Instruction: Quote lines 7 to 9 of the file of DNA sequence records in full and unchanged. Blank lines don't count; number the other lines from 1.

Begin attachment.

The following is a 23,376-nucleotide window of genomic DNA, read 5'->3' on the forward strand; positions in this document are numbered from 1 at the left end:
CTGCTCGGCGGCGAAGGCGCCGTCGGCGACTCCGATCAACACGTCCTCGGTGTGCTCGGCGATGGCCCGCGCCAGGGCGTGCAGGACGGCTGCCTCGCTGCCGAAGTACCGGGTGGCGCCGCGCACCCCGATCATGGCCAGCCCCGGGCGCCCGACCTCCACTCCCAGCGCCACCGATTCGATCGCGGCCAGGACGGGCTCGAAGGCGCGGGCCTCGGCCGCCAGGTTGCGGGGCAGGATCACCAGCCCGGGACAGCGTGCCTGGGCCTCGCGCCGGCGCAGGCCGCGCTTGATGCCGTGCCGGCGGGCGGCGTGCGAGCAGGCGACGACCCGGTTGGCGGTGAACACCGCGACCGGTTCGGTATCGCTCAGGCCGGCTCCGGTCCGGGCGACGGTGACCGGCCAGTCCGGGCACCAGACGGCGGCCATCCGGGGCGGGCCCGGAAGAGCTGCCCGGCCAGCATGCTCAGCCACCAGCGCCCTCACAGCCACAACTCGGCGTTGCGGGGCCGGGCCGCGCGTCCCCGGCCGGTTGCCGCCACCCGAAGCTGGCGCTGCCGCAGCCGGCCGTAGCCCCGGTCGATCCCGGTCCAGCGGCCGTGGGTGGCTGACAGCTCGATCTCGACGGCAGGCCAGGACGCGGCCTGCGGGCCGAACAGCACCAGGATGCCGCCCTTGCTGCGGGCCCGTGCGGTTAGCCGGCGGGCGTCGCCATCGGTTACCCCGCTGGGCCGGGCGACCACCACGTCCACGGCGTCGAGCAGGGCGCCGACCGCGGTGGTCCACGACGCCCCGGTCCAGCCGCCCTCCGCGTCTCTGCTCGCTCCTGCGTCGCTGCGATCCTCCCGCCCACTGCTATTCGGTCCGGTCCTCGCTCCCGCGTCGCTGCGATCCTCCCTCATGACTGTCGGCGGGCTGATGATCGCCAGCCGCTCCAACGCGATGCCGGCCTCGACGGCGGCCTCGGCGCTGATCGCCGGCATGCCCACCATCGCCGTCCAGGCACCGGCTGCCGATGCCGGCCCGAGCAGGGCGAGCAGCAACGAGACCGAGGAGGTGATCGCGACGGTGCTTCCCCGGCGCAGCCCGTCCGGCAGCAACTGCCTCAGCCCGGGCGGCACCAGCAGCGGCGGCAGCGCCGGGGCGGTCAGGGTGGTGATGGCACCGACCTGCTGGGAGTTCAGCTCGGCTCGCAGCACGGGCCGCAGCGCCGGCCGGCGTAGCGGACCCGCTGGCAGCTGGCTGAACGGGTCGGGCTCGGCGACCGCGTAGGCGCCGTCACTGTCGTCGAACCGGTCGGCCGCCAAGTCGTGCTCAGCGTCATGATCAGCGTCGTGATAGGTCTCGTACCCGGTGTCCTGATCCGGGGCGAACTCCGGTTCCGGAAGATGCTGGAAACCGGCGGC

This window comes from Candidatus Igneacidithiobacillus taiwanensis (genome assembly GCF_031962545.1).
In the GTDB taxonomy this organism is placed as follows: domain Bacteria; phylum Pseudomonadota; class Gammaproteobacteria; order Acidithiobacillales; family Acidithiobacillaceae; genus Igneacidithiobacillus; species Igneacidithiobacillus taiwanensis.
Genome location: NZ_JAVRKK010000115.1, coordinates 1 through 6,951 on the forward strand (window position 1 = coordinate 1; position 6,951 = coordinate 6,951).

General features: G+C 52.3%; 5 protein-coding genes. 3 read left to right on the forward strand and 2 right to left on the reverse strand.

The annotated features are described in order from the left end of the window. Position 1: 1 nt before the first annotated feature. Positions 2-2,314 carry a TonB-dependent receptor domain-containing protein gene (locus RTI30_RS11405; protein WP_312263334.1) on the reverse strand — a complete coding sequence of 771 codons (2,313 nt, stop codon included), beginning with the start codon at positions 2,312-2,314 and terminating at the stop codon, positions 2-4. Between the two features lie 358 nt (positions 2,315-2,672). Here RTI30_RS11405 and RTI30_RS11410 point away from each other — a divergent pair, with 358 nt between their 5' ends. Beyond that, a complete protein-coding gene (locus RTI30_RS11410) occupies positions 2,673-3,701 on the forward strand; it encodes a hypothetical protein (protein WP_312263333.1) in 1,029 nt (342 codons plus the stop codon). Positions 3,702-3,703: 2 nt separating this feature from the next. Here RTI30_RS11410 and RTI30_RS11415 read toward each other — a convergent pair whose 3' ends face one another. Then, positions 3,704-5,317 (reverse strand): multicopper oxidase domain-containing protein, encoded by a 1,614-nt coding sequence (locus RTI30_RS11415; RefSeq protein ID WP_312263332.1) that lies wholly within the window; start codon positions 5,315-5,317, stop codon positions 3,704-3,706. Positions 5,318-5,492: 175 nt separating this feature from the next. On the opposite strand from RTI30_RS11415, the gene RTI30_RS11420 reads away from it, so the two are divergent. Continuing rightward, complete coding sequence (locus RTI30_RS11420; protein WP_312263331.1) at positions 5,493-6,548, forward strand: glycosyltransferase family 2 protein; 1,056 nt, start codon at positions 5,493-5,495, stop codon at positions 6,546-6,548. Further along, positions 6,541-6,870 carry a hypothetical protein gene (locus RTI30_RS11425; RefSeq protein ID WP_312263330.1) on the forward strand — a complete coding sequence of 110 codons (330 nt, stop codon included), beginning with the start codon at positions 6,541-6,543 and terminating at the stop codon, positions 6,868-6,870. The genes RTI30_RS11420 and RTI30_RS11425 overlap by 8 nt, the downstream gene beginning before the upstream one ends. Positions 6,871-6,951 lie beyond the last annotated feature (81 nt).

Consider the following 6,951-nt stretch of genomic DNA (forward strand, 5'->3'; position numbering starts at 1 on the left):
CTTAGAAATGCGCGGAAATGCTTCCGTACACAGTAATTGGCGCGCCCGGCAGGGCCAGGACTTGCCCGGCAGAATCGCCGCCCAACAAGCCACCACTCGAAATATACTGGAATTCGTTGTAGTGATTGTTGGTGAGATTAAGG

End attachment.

The annotated features are described in order from the left end of the window. Position 1: 1 nt before the first annotated feature. Positions 2-2,314 carry a TonB-dependent receptor domain-containing protein gene (locus RTI30_RS11405; protein WP_312263334.1) on the reverse strand — a complete coding sequence of 771 codons (2,313 nt, stop codon included), beginning with the start codon at positions 2,312-2,314 and terminating at the stop codon, positions 2-4. Between the two features lie 358 nt (positions 2,315-2,672). Here RTI30_RS11405 and RTI30_RS11410 point away from each other — a divergent pair, with 358 nt between their 5' ends. Beyond that, a complete protein-coding gene (locus RTI30_RS11410) occupies positions 2,673-3,701 on the forward strand; it encodes a hypothetical protein (protein WP_312263333.1) in 1,029 nt (342 codons plus the stop codon). Positions 3,702-3,703: 2 nt separating this feature from the next. Here RTI30_RS11410 and RTI30_RS11415 read toward each other — a convergent pair whose 3' ends face one another. Then, positions 3,704-5,317 (reverse strand): multicopper oxidase domain-containing protein, encoded by a 1,614-nt coding sequence (locus RTI30_RS11415; RefSeq protein ID WP_312263332.1) that lies wholly within the window; start codon positions 5,315-5,317, stop codon positions 3,704-3,706. Positions 5,318-5,492: 175 nt separating this feature from the next. On the opposite strand from RTI30_RS11415, the gene RTI30_RS11420 reads away from it, so the two are divergent. Continuing rightward, complete coding sequence (locus RTI30_RS11420; protein WP_312263331.1) at positions 5,493-6,548, forward strand: glycosyltransferase family 2 protein; 1,056 nt, start codon at positions 5,493-5,495, stop codon at positions 6,546-6,548. Further along, positions 6,541-6,870 carry a hypothetical protein gene (locus RTI30_RS11425; RefSeq protein ID WP_312263330.1) on the forward strand — a complete coding sequence of 110 codons (330 nt, stop codon included), beginning with the start codon at positions 6,541-6,543 and terminating at the stop codon, positions 6,868-6,870. The genes RTI30_RS11420 and RTI30_RS11425 overlap by 8 nt, the downstream gene beginning before the upstream one ends. Positions 6,871-6,951 lie beyond the last annotated feature (81 nt).

Consider the following 6,951-nt stretch of genomic DNA (forward strand, 5'->3'; position numbering starts at 1 on the left):
CTTAGAAATGCGCGGAAATGCTTCCGTACACAGTAATTGGCGCGCCCGGCAGGGCCAGGACTTGCCCGGCAGAATCGCCGCCCAACAAGCCACCACTCGAAATATACTGGAATTCGTTGTAGTGATTGTTGGTGAGATTAAGG